Top NewsThe new law requires all Louisiana public school classrooms to display the...

The new law requires all Louisiana public school classrooms to display the Ten Commandments

BATON ROUGE, La. (AP) — Louisiana has become the first state to require the Ten Commandments to be displayed in every public school classroom, the latest move by the GOP-dominated Legislature to advance a conservative agenda under the new governor.

The legislation, signed Wednesday by Republican Gov. Jeff Landry, would require a poster-sized display of the Ten Commandments in “large, easy-to-read font” in all public classrooms, from kindergarten to state-funded universities.

Opponents questioned the law’s constitutionality and vowed to challenge it in court. Supporters said the move was not religious, but had historical significance. In the language of the law, the Ten Commandments are “fundamental documents of our state and national government.”

The posters are to be in classrooms by early 2025, accompanied by a four-paragraph “contextual statement” detailing how the Ten Commandments “have been a staple of American public education for nearly three centuries.”

Under the law, state funds will not be used to implement the mandate. Posters are paid for by donations.

The law “recognizes” but does not require the display of other materials in K-12 public schools, including: The Mayflower Compact, signed by the Pilgrims on the Mayflower in 1620 and often referred to as America’s “first constitution.” The Declaration of Independence and the Northwest Ordinance, which paved the way for new states to join the Union in the Northwest Territory – today’s Midwest.

Shortly after the governor signed the bill at Our Lady of Fatima Catholic School in Lafayette on Wednesday, civil rights groups and organizations seeking to keep religion out of government vowed to file a lawsuit against it.

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The law prevents students from receiving an equal education and makes children of different faiths feel safer in school, the American Civil Liberties Union, Americans United for Separation of Church and State and the Freedom From Religion Foundation said in a joint statement Wednesday. Afternoon.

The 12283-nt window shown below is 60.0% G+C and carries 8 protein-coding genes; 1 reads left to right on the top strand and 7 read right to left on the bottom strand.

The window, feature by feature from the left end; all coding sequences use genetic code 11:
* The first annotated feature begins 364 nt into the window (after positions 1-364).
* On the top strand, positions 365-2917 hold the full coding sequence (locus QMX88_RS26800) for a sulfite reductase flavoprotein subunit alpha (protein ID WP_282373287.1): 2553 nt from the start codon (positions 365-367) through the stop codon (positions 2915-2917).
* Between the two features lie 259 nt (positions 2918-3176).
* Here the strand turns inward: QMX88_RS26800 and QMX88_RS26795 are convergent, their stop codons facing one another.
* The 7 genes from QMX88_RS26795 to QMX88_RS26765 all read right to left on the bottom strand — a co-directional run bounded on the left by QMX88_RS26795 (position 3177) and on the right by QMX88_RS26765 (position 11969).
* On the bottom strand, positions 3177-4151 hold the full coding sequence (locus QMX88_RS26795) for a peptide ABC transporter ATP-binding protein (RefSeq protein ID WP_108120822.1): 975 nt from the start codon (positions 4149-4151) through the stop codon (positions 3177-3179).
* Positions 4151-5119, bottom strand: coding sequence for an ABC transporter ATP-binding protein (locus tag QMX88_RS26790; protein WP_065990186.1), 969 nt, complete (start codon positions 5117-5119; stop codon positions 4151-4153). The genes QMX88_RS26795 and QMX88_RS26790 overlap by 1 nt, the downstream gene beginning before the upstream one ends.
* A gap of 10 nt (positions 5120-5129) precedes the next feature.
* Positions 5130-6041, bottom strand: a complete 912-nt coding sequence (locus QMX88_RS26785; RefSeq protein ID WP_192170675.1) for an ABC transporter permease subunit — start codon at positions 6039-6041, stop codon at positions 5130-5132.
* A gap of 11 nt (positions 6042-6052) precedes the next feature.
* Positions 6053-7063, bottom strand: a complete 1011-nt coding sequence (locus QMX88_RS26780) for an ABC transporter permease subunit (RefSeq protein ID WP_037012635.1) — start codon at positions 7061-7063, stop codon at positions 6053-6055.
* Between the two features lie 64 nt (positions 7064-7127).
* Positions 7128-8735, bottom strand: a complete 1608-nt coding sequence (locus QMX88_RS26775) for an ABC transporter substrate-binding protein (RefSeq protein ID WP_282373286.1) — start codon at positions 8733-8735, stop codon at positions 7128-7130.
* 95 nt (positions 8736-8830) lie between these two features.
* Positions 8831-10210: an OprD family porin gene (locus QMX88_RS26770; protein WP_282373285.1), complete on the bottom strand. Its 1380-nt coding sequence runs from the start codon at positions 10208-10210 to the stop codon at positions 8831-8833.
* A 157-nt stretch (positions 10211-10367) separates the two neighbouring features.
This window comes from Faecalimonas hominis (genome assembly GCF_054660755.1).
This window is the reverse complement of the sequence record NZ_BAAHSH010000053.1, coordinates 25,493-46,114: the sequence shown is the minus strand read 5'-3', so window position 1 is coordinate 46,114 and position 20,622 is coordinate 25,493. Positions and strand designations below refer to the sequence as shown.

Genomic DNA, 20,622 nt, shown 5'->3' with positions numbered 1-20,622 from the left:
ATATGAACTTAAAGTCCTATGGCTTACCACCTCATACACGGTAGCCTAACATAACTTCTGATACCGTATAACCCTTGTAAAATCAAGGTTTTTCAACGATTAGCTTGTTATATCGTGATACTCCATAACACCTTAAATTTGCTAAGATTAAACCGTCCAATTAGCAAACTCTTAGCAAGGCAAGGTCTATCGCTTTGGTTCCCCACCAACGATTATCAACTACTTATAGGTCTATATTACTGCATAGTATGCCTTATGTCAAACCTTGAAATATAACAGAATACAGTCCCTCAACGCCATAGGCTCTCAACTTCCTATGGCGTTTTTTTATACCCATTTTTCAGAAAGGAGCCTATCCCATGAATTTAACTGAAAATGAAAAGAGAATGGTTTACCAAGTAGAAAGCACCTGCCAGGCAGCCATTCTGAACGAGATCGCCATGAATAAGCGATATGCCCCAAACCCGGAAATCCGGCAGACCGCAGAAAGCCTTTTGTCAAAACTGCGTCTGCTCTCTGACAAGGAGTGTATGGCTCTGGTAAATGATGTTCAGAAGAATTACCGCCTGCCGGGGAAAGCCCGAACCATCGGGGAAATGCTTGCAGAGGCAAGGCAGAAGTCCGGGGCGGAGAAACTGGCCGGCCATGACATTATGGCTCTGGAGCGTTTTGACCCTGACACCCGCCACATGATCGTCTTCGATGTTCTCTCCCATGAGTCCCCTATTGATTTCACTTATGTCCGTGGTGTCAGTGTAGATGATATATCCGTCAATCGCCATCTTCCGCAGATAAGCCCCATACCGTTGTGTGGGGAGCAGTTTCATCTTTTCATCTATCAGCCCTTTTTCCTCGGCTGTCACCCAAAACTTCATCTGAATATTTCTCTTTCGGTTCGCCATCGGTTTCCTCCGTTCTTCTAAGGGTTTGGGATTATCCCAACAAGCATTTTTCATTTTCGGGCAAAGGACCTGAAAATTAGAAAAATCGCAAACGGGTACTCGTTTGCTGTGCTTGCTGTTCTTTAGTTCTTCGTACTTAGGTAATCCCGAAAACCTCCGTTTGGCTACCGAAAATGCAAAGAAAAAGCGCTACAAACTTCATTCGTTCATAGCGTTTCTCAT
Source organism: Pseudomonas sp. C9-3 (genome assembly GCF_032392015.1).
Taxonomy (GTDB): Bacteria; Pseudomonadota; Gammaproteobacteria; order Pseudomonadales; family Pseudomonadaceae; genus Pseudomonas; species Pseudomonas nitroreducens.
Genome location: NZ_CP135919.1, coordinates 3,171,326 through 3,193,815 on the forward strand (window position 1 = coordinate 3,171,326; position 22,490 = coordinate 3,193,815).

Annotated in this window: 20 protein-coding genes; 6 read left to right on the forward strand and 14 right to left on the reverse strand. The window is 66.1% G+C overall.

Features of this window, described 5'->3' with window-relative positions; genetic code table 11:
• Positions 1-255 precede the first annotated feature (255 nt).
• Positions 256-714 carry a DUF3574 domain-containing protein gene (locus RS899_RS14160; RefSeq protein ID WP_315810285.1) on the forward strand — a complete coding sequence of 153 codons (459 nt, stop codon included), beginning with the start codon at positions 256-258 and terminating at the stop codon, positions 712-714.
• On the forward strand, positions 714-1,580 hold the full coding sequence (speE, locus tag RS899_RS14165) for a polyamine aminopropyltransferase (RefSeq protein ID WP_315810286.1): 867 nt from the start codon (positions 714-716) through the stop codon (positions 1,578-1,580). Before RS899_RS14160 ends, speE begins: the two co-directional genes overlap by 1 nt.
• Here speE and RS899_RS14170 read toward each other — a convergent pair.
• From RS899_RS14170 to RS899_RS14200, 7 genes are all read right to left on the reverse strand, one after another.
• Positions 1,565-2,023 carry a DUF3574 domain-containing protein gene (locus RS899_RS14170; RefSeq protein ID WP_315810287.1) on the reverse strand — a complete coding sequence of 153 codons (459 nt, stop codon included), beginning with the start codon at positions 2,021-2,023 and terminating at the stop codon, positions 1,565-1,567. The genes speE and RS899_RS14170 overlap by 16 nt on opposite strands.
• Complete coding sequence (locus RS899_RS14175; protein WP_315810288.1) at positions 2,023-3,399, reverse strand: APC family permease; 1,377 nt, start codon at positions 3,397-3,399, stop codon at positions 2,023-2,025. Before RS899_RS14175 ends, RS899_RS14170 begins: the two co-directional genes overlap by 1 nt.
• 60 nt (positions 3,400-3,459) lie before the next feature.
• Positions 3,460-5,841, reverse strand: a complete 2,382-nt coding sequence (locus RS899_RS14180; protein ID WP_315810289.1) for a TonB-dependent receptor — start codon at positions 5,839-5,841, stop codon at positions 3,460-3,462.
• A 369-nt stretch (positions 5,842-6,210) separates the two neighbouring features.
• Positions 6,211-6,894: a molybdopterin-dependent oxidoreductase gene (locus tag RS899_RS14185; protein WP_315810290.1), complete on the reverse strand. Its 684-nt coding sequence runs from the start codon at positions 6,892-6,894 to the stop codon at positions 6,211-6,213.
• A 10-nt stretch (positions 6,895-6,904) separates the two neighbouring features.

“Even among those who believe in some version of the Ten Commandments, the specific text they adhere to may differ by religion or tradition. The government should not take sides in this theological debate,” the groups said.

The controversial legislation, tucked into the Bible Belt, comes in a new era of conservative leadership in Louisiana under Landry, who replaced two-term Democratic Gov. John Bel Edwards in January. The GOP holds a majority in the Legislature, and Republicans hold every statewide elected office, paving the way for a conservative agenda for lawmakers.

Similar bills have been proposed in other states that would require the Ten Commandments to be displayed in classrooms. Texas, Oklahoma and Utah. However, due to threats of legal battles over the constitutionality of such measures, no state except Louisiana succeeded in enacting the bills.

Legal battles over displaying the Ten Commandments in classrooms are not new.

In 1980, the U.S. Supreme Court ruled that a similar Kentucky law was unconstitutional and violated the Establishment Clause of the U.S. Constitution, which states that Congress “shall make no law respecting an establishment of religion.” The High Court found that the Act did not have a secular purpose but served a religious purpose.


Associated Press reporter Jeffrey Collins in Columbia, South Carolina contributed.

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The story has been edited to clarify that the governor’s time for action is not running out. The governor signed the bill on Wednesday.

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